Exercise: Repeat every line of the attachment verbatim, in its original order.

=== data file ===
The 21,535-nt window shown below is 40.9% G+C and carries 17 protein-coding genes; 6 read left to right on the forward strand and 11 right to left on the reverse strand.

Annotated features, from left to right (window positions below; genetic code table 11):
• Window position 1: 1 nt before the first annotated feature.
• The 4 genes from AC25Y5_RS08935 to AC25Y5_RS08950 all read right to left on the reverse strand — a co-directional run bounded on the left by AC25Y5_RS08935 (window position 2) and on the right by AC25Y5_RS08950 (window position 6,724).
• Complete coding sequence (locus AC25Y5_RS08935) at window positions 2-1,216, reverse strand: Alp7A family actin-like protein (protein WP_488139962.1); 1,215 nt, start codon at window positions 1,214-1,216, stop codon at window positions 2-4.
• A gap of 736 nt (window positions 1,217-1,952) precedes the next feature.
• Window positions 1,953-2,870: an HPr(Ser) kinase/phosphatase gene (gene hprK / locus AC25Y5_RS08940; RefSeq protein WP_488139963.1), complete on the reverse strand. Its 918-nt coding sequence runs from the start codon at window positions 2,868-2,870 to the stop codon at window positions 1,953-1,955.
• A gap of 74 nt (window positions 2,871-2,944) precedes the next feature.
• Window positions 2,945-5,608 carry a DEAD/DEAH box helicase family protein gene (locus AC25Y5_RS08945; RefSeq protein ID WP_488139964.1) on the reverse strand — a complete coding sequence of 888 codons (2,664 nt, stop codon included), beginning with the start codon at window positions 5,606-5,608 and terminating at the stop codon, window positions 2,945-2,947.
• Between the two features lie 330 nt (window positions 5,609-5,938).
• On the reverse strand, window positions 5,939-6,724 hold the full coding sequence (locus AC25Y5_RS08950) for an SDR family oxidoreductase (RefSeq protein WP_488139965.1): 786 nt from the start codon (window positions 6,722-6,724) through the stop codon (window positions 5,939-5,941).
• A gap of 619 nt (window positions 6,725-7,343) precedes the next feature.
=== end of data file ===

The 21,535-nt window shown below is 40.9% G+C and carries 17 protein-coding genes; 6 read left to right on the forward strand and 11 right to left on the reverse strand.

Annotated features, from left to right (window positions below; genetic code table 11):
• Window position 1: 1 nt before the first annotated feature.
• The 4 genes from AC25Y5_RS08935 to AC25Y5_RS08950 all read right to left on the reverse strand — a co-directional run bounded on the left by AC25Y5_RS08935 (window position 2) and on the right by AC25Y5_RS08950 (window position 6,724).
• Complete coding sequence (locus AC25Y5_RS08935) at window positions 2-1,216, reverse strand: Alp7A family actin-like protein (protein WP_488139962.1); 1,215 nt, start codon at window positions 1,214-1,216, stop codon at window positions 2-4.
• A gap of 736 nt (window positions 1,217-1,952) precedes the next feature.
• Window positions 1,953-2,870: an HPr(Ser) kinase/phosphatase gene (gene hprK / locus AC25Y5_RS08940; RefSeq protein WP_488139963.1), complete on the reverse strand. Its 918-nt coding sequence runs from the start codon at window positions 2,868-2,870 to the stop codon at window positions 1,953-1,955.
• A gap of 74 nt (window positions 2,871-2,944) precedes the next feature.
• Window positions 2,945-5,608 carry a DEAD/DEAH box helicase family protein gene (locus AC25Y5_RS08945; RefSeq protein ID WP_488139964.1) on the reverse strand — a complete coding sequence of 888 codons (2,664 nt, stop codon included), beginning with the start codon at window positions 5,606-5,608 and terminating at the stop codon, window positions 2,945-2,947.
• Between the two features lie 330 nt (window positions 5,609-5,938).
• On the reverse strand, window positions 5,939-6,724 hold the full coding sequence (locus AC25Y5_RS08950) for an SDR family oxidoreductase (RefSeq protein WP_488139965.1): 786 nt from the start codon (window positions 6,722-6,724) through the stop codon (window positions 5,939-5,941).
• A gap of 619 nt (window positions 6,725-7,343) precedes the next feature.